January 6, 2023 – Toronto Star Exclusive: “Many NATO countries have stopped using animals for military training. Not Canada. New documents reveal the toll of violent training exercises“
Our colleagues at the Animal Protection Party of Canada have released a report. Click here to read highlights of the report.
How You Can Help
1. Please sign and share our petition e-4330, urging Minister Anita Anand to bring an end to the Department of National Defence’s cruel, ineffective, and costly use of pigs for military trauma training! This petition is open for Canadian residents and citizens, but closes June 28, 2023!
To sign, click here: https://petitions.ourcommons.ca/en/Petition/Sign/e-4330
You will receive an email to validate your identity,
please click the link in your email to complete the signature process.
2. Oppose the DND’s animal experiments and the unethical suffering they’re causing.
Tell the Minister that her department is putting the men and women whom she is responsible to keep safe at greater risk because it refuses to use superior alternatives to using animals. Handwritten letters and phone calls are best. Letters can be mailed postage-free.
The Hon. Anita Anand
Minister of National Defence
House of Commons
Ottawa, ON K1A 0A6
3. Join us and help end Canada’s use of animals in military trauma training.
The Department of National Defence’s reliance on outmoded training using animals is needlessly endangering the men and women who Canada puts in harm’s way. Ending the cruel and gratuitous killing and harming of animals at DND facilities can save lives, both animal and human.
We need you to help persuade our new Minister of National Defence to order the DND to end its needless, painful experiments on animals — almost 3,000 every year, mostly pigs and rodents.
Dr. Olivier Berreville, one of our directors, has a PhD in biology from Dalhousie University. He has written an exhaustive briefing paper on the DND’s use of animals. Because much of the DND’s animal research is kept secret, it was no easy task finding out what’s really going on. Our Access to Information requests, for example, are riddled with blacked out passages and missing pages. What is the military hiding and why?
Canada’s military has a long history of using animals. On the battlefield, they’ve been used to carry loads, detect poisonous gas, find explosives and mines, and deliver messages.
According to Dr. Berreville’s briefing paper, the DND oversees a number of research facilities where animal experimentation may be taking place. DND secrecy means our information is incomplete.
One is the Suffield Research Centre, in Medicine Hat, Alberta, where the research areas include chemical and biological defense, medical countermeasures and toxicology, explosives threat assessment and blast effects. The Suffield Research Centre is also where “live agent training for the Canadian Armed Forces, international military, and first responder communities” takes place.
Another facility is the Toronto Research Centre which collaborates with universities like the University of Alberta and private companies such as Canada West Biosciences Inc. on areas involving radiological nuclear defence.
In Winnipeg, the DND works with the Canadian Science Centre for Human and Animal Health. It’s a Level 4 infectious disease laboratory complex that conducts research on some of the most lethal bacteria, viruses and toxins, such as the Ebola virus.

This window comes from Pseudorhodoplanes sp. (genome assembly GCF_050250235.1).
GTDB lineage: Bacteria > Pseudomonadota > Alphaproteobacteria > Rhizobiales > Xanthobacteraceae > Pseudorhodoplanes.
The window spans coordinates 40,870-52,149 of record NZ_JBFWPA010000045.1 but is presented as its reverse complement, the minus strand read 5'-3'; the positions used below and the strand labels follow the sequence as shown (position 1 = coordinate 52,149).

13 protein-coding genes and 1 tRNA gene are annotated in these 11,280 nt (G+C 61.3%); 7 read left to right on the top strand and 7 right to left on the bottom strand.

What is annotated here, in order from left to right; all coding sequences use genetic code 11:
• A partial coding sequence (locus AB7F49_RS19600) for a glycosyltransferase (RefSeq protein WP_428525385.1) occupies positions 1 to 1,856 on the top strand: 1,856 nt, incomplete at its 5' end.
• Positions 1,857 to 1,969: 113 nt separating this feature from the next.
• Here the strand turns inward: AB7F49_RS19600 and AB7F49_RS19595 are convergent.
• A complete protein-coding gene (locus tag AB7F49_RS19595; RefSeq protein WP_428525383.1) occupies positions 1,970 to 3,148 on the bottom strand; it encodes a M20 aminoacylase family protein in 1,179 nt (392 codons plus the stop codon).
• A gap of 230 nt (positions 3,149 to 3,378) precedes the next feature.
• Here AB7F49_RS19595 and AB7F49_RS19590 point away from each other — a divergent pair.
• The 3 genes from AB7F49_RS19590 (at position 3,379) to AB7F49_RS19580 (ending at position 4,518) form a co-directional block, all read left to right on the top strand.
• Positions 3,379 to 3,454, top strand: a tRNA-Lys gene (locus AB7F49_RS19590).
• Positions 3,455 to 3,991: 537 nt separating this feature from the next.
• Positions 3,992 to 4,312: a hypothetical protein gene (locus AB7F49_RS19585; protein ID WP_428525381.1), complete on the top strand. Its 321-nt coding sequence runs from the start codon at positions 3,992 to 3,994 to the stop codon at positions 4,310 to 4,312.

What do we suspect is happening to animals in these research facilities?
According to Dr. Berreville, the DND is repeatedly exposing thousands of animals—sometimes the same animal over and over—to chemical-weapons to test antidotes. Researchers are deliberately wounding animals to train personnel to deal with injuries from gun shots, explosives, burns, and other trauma. Again, sometimes the same animal is used over and over again.
The information we’ve been able to gather reveals that “the majority of these animals are subjected to highly invasive procedures likely to produce extreme suffering [including]:
• the testing of chemical agents (such as nerve agents);
• the testing of biological agents;
• the infliction of wounds (including head injuries); and
• the testing of vaccines against biological warfare agents (anthrax, Burkholderia pseudomallei, etc.) on previously infected animals.
Canada is one of the few countries remaining that hasn’t replaced animal use for trauma training with high quality alternatives. Eighty percent of NATO countries don’t use animals for training. Why not? It has little to do with animal cruelty. It’s about better outcomes when alternatives are used rather than animals.
There are alternatives, for example, that make the use of pigs and other animals poor choices, because alternatives solve the problem that animals differ from humans physiologically and anatomically. Alternatives accurately mimic human physiology and anatomy.
And, unlike anesthetized animals, high-tech simulators can move and respond and provide the enhanced advantage of unlimited repetitions so that personnel can master skills and learn to better respond to multiple situations. That’s why alternatives to animals are used worldwide for both civilian and military training.
For our men and women in uniform, the ‘life and death’ fact is that using modern alternatives to animals helps save soldiers’ lives. The DND knows this. In 2012, then Minister of Defence Peter MacKay and DND officials said they’d be phasing out animal use in training. As best as we can tell, little or nothing has happened. Why? It’s about jobs, not best practices.